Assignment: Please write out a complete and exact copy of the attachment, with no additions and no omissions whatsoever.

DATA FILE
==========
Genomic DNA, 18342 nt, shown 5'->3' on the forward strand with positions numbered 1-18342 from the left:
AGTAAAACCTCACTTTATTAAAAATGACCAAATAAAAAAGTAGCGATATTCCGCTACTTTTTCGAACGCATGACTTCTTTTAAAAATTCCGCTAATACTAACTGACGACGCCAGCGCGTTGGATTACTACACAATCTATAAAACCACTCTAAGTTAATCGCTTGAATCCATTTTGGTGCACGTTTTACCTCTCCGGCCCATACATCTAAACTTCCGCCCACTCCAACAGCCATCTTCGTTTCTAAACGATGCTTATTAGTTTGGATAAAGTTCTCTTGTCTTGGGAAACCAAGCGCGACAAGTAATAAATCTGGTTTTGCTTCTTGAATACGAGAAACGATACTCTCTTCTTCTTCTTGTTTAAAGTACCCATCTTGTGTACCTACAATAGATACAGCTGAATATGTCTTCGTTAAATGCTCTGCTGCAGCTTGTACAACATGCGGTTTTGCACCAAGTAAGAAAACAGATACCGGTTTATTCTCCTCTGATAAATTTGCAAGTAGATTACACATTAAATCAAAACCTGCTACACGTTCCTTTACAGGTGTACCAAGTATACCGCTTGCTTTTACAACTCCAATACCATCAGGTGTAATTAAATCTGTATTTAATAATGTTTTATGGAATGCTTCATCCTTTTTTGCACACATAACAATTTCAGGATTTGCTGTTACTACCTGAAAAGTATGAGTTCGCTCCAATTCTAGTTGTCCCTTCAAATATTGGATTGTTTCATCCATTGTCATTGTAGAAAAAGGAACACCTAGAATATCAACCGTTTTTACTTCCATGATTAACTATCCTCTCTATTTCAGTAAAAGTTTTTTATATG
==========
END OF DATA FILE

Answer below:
Genomic DNA, 18342 nt, shown 5'->3' on the forward strand with positions numbered 1-18342 from the left:
AGTAAAACCTCACTTTATTAAAAATGACCAAATAAAAAAGTAGCGATATTCCGCTACTTTTTCGAACGCATGACTTCTTTTAAAAATTCCGCTAATACTAACTGACGACGCCAGCGCGTTGGATTACTACACAATCTATAAAACCACTCTAAGTTAATCGCTTGAATCCATTTTGGTGCACGTTTTACCTCTCCGGCCCATACATCTAAACTTCCGCCCACTCCAACAGCCATCTTCGTTTCTAAACGATGCTTATTAGTTTGGATAAAGTTCTCTTGTCTTGGGAAACCAAGCGCGACAAGTAATAAATCTGGTTTTGCTTCTTGAATACGAGAAACGATACTCTCTTCTTCTTCTTGTTTAAAGTACCCATCTTGTGTACCTACAATAGATACAGCTGAATATGTCTTCGTTAAATGCTCTGCTGCAGCTTGTACAACATGCGGTTTTGCACCAAGTAAGAAAACAGATACCGGTTTATTCTCCTCTGATAAATTTGCAAGTAGATTACACATTAAATCAAAACCTGCTACACGTTCCTTTACAGGTGTACCAAGTATACCGCTTGCTTTTACAACTCCAATACCATCAGGTGTAATTAAATCTGTATTTAATAATGTTTTATGGAATGCTTCATCCTTTTTTGCACACATAACAATTTCAGGATTTGCTGTTACTACCTGAAAAGTATGAGTTCGCTCCAATTCTAGTTGTCCCTTCAAATATTGGATTGTTTCATCCATTGTCATTGTAGAAAAAGGAACACCTAGAATATCAACCGTTTTTACTTCCATGATTAACTATCCTCTCTATTTCAGTAAAAGTTTTTTATATG